The H3+ ion: A remote diagnostic of the Jovian magnetosphere

Dr JEP Connerney
Laboratory for Extraterrestrial Physics, Code 695, NASA/GSFC, Greenbelt, MD 20771, USA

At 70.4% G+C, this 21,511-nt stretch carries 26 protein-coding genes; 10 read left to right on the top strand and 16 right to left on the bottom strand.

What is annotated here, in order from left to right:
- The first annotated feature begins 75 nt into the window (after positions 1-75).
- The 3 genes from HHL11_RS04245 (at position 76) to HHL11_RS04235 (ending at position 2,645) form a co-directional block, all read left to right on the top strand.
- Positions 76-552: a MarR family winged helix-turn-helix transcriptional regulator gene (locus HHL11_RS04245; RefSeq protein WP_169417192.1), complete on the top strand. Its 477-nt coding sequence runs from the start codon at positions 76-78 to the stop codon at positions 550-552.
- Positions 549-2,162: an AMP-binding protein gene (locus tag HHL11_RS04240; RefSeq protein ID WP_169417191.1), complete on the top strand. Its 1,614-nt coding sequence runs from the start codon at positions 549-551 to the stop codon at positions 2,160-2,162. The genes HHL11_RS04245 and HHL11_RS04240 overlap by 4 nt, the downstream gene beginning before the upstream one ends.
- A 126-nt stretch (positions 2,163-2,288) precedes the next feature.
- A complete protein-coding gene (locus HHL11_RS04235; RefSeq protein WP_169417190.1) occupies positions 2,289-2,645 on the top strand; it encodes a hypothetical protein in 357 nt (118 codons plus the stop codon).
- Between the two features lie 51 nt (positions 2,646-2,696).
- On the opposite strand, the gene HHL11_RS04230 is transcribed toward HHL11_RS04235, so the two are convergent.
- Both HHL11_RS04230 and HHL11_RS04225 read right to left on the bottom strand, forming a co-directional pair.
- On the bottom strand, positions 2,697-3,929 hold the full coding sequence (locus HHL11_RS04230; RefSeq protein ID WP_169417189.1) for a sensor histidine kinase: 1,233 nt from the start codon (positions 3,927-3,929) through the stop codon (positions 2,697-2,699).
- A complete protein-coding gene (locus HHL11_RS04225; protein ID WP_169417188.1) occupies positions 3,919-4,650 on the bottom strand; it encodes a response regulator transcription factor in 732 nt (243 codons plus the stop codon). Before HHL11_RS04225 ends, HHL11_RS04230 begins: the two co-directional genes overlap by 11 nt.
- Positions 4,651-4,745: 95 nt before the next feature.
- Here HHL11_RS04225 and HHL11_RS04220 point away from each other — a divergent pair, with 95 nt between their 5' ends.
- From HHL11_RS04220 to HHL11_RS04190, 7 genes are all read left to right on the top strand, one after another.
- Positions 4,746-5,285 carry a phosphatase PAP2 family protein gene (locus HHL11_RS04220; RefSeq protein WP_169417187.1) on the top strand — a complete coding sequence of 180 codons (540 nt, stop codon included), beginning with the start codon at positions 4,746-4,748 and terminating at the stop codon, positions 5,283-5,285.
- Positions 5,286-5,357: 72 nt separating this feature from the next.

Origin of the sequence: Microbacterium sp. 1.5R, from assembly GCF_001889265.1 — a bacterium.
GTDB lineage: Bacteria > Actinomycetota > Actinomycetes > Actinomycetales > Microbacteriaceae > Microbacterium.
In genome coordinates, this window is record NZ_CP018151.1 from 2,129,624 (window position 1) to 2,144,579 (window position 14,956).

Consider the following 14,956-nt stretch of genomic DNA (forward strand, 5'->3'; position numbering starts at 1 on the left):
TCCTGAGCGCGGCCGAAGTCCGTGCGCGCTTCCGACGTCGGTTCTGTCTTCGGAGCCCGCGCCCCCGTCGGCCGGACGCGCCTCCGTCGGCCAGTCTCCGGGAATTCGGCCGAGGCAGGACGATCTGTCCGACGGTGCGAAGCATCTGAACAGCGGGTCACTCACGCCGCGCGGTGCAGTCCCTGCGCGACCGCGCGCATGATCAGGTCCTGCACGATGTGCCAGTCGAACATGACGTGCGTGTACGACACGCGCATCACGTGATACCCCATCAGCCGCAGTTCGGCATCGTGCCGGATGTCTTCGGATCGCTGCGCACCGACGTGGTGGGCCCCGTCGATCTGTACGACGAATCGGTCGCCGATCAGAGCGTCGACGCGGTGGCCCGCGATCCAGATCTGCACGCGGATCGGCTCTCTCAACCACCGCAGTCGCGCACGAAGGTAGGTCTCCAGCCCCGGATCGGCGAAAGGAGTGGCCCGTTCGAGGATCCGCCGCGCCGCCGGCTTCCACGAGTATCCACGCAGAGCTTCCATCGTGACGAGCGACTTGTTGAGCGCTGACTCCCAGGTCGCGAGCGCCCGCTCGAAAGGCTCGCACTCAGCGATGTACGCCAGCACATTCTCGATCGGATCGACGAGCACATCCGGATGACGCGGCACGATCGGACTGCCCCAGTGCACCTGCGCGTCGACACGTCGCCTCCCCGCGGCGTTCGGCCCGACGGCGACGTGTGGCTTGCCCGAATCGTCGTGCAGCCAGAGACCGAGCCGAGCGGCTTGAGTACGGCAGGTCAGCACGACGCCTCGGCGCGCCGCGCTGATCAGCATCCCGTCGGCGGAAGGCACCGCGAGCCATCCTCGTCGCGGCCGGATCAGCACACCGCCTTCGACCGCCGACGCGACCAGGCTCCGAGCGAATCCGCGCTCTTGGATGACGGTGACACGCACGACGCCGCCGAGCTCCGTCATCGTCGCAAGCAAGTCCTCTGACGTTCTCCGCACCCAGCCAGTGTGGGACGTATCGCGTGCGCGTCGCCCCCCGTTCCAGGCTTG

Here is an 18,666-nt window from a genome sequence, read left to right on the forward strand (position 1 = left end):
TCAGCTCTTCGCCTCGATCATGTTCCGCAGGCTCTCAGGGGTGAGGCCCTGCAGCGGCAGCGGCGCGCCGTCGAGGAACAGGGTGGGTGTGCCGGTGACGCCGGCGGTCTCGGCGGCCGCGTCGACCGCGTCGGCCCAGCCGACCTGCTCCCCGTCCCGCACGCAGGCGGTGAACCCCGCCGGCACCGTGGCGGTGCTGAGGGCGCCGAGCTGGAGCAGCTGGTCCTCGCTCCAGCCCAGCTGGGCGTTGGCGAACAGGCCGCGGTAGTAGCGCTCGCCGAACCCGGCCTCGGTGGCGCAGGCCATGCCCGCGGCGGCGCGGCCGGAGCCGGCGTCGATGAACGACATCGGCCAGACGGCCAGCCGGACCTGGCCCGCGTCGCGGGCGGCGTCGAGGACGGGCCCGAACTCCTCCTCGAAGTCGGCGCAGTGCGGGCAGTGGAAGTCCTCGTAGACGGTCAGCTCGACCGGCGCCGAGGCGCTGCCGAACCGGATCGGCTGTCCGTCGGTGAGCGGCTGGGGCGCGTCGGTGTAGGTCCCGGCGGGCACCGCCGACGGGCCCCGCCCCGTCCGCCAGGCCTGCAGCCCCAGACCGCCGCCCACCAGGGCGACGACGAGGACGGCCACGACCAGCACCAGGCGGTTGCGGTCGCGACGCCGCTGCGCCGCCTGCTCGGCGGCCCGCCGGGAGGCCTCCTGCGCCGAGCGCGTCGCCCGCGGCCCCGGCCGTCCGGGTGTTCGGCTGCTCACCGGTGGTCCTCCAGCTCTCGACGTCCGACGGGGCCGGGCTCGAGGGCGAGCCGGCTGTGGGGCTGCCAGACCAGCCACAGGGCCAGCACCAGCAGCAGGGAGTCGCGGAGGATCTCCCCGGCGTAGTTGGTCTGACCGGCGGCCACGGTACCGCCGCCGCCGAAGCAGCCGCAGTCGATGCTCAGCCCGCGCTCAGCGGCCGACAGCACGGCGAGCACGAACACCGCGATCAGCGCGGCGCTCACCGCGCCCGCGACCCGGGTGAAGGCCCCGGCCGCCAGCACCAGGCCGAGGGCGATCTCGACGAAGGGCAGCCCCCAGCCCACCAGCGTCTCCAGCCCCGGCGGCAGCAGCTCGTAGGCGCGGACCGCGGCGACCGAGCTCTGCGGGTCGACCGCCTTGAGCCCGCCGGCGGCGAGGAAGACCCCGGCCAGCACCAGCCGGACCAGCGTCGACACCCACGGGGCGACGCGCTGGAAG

Observations of the Jovian system in the near infrared (3.4 microns) reveal a wealth of information about Jupiter's magnetic field, magnetosphere, and magnetospheric dynamics. This wavelength contains a few emission lines of the H3+ ion and it is centered on a deep methane absorption band. As a result, one can image Jupiter's ionosphere at this wavelength with extraordinary signal to noise, against a planet otherwise darkened by absorption due to methane in it's atmosphere. High spatial resolution images of the planet's surface provide a synoptic view of the entire magnetosphere, from the electrodynamics of Io and the torus, to the excitation of auroral displays at high magnetic latitude. The Io Flux Tube (IFT) footprint observations have provided a new magnetic coordinate system for the Jovian polar regions and new insight into the electrodynamic interaction between Jupiter and Io. Short-term temporal variations (days) of auroral intensity are observed in the IR and are well correlated with variations in the solar wind ram pressure arriving at Jupiter. These H3+ emissions are thermally excited and are a good proxy for time averaged energy deposition. It is now possible to produce detailed maps of energy deposition from the Io footprint (L=6) to the pole, in which both System III and local time variations are evident.